The belief that the healthcare workforce needs to be planned and delivered as close to the patient as possible is one shared by many around the world.  Achieving this is no small task.  It means having the right people with the right skills, attitudes and behaviors in the right place at the right time in the right numbers across an entire country as personnel become increasingly mobile.

Health Education England (HEE) is a part of England’s National Health Service that provides leadership for its national education and training system, and aims to ensure that its country’s workforce can support the delivery of excellent healthcare and drive improvements.

The 15th International Health Workforce Collaborative (IHWC) was an invitation-only event hosted by HEE in mid-May that provided senior workforce leads from the UK and Europe, US, Canada, Australia and New Zealand an opportunity to walk together through key topics.

MacColl Center Associate Director Brian Austin introduced the LEAP Team Guide, and participated in a panel sharing patient-centered innovations in care delivery.  Created for use in primary care, the Team Guide offers a practical, hands-on set of resources to help build care teams and redesign the work of patient care to meet the goal of creating an effective and productive clinical practice.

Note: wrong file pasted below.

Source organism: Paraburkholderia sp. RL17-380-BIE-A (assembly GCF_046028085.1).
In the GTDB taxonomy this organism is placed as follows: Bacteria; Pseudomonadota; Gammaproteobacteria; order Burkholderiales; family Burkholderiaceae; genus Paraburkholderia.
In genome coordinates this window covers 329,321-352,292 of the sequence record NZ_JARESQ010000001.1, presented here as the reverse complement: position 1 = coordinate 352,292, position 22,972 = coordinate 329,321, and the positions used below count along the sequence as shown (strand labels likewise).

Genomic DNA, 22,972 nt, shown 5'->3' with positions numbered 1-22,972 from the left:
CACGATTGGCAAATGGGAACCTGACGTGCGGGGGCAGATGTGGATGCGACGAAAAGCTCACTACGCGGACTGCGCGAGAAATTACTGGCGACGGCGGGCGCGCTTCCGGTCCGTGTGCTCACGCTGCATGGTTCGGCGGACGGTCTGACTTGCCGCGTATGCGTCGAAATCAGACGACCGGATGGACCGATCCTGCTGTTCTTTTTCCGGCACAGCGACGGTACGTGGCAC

“This was a wonderful opportunity to not only learn about international trends in the workforce, but to share insights from our 31 LEAP practices about role expansion in the service of greater patient-centeredness", said Brian Austin.

IWHC aims to promote:

  • exchange of policy approaches across countries that address health workforce planning and that enhance the ability of each country to respond to workforce needs;
  • understanding of global trends that affect health workforce policies; and
  • international collaboration in health workforce research, evaluation and forecasting.

The IHWC was initiated in 1996 by a  group of health economists, representatives of medical organizations and government officials from the US, UK, and Canada who agreed there would be some value in organizing an international invitational conference to discuss physician workforce issues. Australia joined in 1997. The partners have met every 12 to 18 months since 1996. The conferences bring together policy makers, academics, researchers and practitioners with responsibility for and interests in health workforce issues. The approach taken seeks to be rigorous and evidence based.

Co-directed by Ed Wagner, MD, MPH, and Margaret Flinter, PhD, APRN, Learning from Effective Ambulatory Practices (LEAP) is funded by The Robert Wood Johnson Foundation.

Event Date: 
Wed, 05/20/2015